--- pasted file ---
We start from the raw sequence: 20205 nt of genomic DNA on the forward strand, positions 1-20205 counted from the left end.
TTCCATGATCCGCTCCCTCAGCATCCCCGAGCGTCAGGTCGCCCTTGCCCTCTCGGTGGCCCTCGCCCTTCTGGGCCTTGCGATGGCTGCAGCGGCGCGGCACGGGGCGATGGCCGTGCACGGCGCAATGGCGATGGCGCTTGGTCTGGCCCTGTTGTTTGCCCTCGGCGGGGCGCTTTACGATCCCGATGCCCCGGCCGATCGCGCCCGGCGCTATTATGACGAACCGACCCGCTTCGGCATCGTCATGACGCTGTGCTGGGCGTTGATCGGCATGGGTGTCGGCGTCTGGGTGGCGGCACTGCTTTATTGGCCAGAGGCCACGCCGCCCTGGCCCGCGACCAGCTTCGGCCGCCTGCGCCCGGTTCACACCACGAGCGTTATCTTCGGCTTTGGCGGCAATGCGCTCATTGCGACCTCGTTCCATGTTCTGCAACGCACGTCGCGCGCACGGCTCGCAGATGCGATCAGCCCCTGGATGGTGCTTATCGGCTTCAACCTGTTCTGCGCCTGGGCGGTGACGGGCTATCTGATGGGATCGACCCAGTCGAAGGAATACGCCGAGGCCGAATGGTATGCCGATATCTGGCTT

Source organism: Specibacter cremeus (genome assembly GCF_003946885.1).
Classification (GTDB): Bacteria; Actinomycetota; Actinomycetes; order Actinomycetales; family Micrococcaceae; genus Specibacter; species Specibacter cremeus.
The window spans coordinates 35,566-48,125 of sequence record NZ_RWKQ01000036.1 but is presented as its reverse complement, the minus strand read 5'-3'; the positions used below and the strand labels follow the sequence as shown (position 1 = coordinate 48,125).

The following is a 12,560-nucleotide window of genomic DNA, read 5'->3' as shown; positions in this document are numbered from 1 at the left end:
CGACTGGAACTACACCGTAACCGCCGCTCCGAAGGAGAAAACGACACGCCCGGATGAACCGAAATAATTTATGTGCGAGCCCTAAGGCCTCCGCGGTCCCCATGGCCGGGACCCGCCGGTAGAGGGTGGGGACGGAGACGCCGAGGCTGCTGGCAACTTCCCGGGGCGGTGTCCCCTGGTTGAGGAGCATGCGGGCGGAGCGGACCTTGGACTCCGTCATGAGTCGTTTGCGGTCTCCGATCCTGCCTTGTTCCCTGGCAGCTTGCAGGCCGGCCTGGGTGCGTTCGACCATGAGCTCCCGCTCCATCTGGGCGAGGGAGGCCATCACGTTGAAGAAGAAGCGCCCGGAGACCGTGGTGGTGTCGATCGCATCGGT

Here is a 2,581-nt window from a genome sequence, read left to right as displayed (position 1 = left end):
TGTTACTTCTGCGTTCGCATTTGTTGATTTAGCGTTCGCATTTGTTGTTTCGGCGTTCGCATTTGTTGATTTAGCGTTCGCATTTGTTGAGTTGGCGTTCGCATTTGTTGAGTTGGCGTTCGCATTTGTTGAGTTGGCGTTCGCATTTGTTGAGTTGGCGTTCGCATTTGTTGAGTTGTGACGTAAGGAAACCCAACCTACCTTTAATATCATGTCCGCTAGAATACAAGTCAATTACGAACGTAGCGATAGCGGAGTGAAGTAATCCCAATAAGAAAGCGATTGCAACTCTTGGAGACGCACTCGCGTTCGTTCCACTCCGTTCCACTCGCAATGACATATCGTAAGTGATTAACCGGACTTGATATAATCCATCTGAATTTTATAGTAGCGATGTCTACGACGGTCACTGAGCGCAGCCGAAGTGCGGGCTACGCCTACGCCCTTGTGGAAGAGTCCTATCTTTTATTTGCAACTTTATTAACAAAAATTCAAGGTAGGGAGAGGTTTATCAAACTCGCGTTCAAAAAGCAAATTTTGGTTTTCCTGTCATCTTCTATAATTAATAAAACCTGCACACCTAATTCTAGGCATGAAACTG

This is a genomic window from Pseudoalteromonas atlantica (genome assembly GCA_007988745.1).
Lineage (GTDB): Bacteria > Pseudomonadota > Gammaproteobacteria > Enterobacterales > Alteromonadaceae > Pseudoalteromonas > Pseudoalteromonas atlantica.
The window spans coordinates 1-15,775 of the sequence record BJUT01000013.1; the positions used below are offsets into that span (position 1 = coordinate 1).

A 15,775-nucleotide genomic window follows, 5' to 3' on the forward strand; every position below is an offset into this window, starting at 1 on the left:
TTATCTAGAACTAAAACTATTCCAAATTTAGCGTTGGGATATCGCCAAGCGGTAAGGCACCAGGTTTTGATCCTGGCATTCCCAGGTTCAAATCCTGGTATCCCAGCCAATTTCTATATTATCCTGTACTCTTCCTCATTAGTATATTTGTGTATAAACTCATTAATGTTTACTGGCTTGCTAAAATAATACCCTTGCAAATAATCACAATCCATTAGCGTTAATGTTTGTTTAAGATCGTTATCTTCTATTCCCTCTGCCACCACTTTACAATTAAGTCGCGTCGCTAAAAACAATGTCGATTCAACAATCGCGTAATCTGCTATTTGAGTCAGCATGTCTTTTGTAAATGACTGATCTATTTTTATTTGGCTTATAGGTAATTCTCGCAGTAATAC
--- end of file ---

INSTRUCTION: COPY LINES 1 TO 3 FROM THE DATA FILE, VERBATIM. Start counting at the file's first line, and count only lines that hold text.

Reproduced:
We start from the raw sequence: 20205 nt of genomic DNA on the forward strand, positions 1-20205 counted from the left end.
TTCCATGATCCGCTCCCTCAGCATCCCCGAGCGTCAGGTCGCCCTTGCCCTCTCGGTGGCCCTCGCCCTTCTGGGCCTTGCGATGGCTGCAGCGGCGCGGCACGGGGCGATGGCCGTGCACGGCGCAATGGCGATGGCGCTTGGTCTGGCCCTGTTGTTTGCCCTCGGCGGGGCGCTTTACGATCCCGATGCCCCGGCCGATCGCGCCCGGCGCTATTATGACGAACCGACCCGCTTCGGCATCGTCATGACGCTGTGCTGGGCGTTGATCGGCATGGGTGTCGGCGTCTGGGTGGCGGCACTGCTTTATTGGCCAGAGGCCACGCCGCCCTGGCCCGCGACCAGCTTCGGCCGCCTGCGCCCGGTTCACACCACGAGCGTTATCTTCGGCTTTGGCGGCAATGCGCTCATTGCGACCTCGTTCCATGTTCTGCAACGCACGTCGCGCGCACGGCTCGCAGATGCGATCAGCCCCTGGATGGTGCTTATCGGCTTCAACCTGTTCTGCGCCTGGGCGGTGACGGGCTATCTGATGGGATCGACCCAGTCGAAGGAATACGCCGAGGCCGAATGGTATGCCGATATCTGGCTT

Source organism: Specibacter cremeus (genome assembly GCF_003946885.1).